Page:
Along with sickouts and walkouts in protest of what they describe as unbearable workloads that could impact patient safety, pharmacists have discussed protesting at the corporate headquarters of CVS in Woonsocket, Rhode Island and Walgreens in Deerfield, Illinois, according to California-based pharmacist Lannie Duong, one of the key organizers of the protests.
USA Today reported that protest organizers estimated as many as 4,500 pharmacists, technicians and staff from multiple chains, including CVS, Rite Aid and Walgreens, have been drawn by "Pharmageddon" efforts. (Related: THE VANISHING: Pharmacist shortage prompts closures at CVS, Walmart pharmacy locations.)
American Pharmacists Association (APHA) CEO Michael D. Hogue said in a statement that they stand with every striking pharmacist and pharmacy staff. APHA is the industry's largest professional organization.
"We support every pharmacist’s right to work in an environment with staffing that supports your ability to provide patient care. We know that these are steps you deem necessary in order to be heard by your employer. For far too long, employers have made the situation worse than it needed to be," he stated.
Hogue added that the quotas requiring pharmacists to fill a certain number of prescriptions or administer large numbers of vaccinations are destroying their relationships with patients. "Supervisors who are not pharmacists do not understand the needs of care teams and make unreasonable demands on time-based productivity."
The Virginia Pharmacy Association also stands firmly in support of pharmacists and other pharmacy staff. The association said: "The news of pharmacists leaving their jobs in other cities, saying 'enough,' and walking away, is truly a sign of desperation coming from professionals who, although committed to a lifetime of helping patients, found themselves needing to take a stand."
Florida Pharmacy Association’s interim Executive Vice President and CEO Michael Jackson said there's less money to go around to pay for additional pharmacy staff because health insurance reimbursements to pharmacies for prescription services provided are not going up but going down.
"It’s creating a situation where there is tremendous pressure on pharmacies to provide these services at lower costs, which has translated into heavier workloads for current pharmacy staff and increasing the chances of pharmacists and technicians making mistakes when filling prescriptions," explained Jackson.
"Patient safety is the utmost thing that's most important to these frontline pharmacists. They're not saying we need more dollars. They're saying we need more support, more help to do the things that we're being asked to do. And I think that's not an unfair ask."
In a statement, a Walgreens spokesperson said the company recognizes the incredible work their pharmacy staff are doing daily and has taken several steps to ensure that pharmacy teams can concentrate on providing optimal patient care.
"Our leaders are in our pharmacies regularly, listening to concerns and frustrations and responding to feedback. We have taken steps over the last two years to improve pharmacists' experience, advance the profession and enable them to provide the high-value care they were trained to do."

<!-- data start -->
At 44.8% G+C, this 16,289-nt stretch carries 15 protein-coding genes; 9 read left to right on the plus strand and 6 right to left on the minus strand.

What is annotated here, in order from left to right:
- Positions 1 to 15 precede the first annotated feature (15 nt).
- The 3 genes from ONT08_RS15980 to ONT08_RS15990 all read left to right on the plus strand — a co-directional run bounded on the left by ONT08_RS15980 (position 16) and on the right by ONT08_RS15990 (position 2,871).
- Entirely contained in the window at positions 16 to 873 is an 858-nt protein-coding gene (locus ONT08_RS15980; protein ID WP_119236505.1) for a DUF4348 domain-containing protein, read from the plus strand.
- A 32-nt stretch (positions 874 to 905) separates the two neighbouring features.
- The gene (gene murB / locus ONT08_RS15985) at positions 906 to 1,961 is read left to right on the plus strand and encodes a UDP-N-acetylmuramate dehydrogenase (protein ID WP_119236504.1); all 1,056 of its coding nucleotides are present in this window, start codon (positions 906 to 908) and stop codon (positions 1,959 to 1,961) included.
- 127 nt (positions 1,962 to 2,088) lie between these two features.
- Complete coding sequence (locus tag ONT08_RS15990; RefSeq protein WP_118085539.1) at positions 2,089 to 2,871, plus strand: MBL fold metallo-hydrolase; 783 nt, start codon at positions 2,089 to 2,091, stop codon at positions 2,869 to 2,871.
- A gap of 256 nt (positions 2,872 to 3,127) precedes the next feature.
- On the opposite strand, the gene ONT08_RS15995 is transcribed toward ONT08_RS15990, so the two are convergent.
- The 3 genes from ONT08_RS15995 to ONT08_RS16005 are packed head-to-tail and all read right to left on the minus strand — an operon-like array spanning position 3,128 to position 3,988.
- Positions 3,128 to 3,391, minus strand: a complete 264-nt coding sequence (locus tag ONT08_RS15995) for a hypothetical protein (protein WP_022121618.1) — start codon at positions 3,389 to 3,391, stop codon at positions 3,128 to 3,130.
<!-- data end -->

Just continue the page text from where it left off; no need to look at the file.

CVS is making targeted investments that will address the key concerns of their pharmacy staff, including "enabling teams to schedule additional support as needed, enhancing pharmacist and technician recruitment and hiring, and strengthening pharmacy technician training," said a company spokesperson.
In September and October, employees of national pharmacies like CVS and Walgreens, have taken turns in the "Pharmageddon" series of sickouts and walkouts for anywhere from one to two days. Several walkouts nationally are expected to continue to "raise awareness about understaffing and improve working conditions."
NBC News reported that the protesters are asking their employers to hire more staff and eliminate policies encouraging them to work harder, which they say increases the likelihood of accidental harm to patients.
"The pharmacists' concerns are real," said Dr. Lucas Berenbrock, an associate professor of Pharmacy and Therapeutics at the University of Pittsburgh. "They are the last people a patient sees before taking medication, so having proper staffing and compensation for the many jobs that pharmacists are required to do on a day-to-day basis is key."
Berenbrock added: "Everything that they do is about getting the right medications to the right patient, at the right dose, at the right time. And that all is about patient safety."
Walgreens Colorado pharmacist Nathan Fuller said: "I think most of us who are participating [in "Pharmageddon"] feel like we haven't been heard. People are either so burned out or fed up with the way things have been going that it's hit a bursting point. If we continue to go down the direction we’re going, it’s going to be too unsafe."
True enough, a recent USA Today investigation found that chain pharmacies like CVS and Walgreens have consistently slashed staffing levels while "saddling their frontline workers with a burgeoning list of additional duties."
Watch this video about pharmacies shutting down due to worker shortages.
This video is from the Martin Brodel channel on Brighteon.com.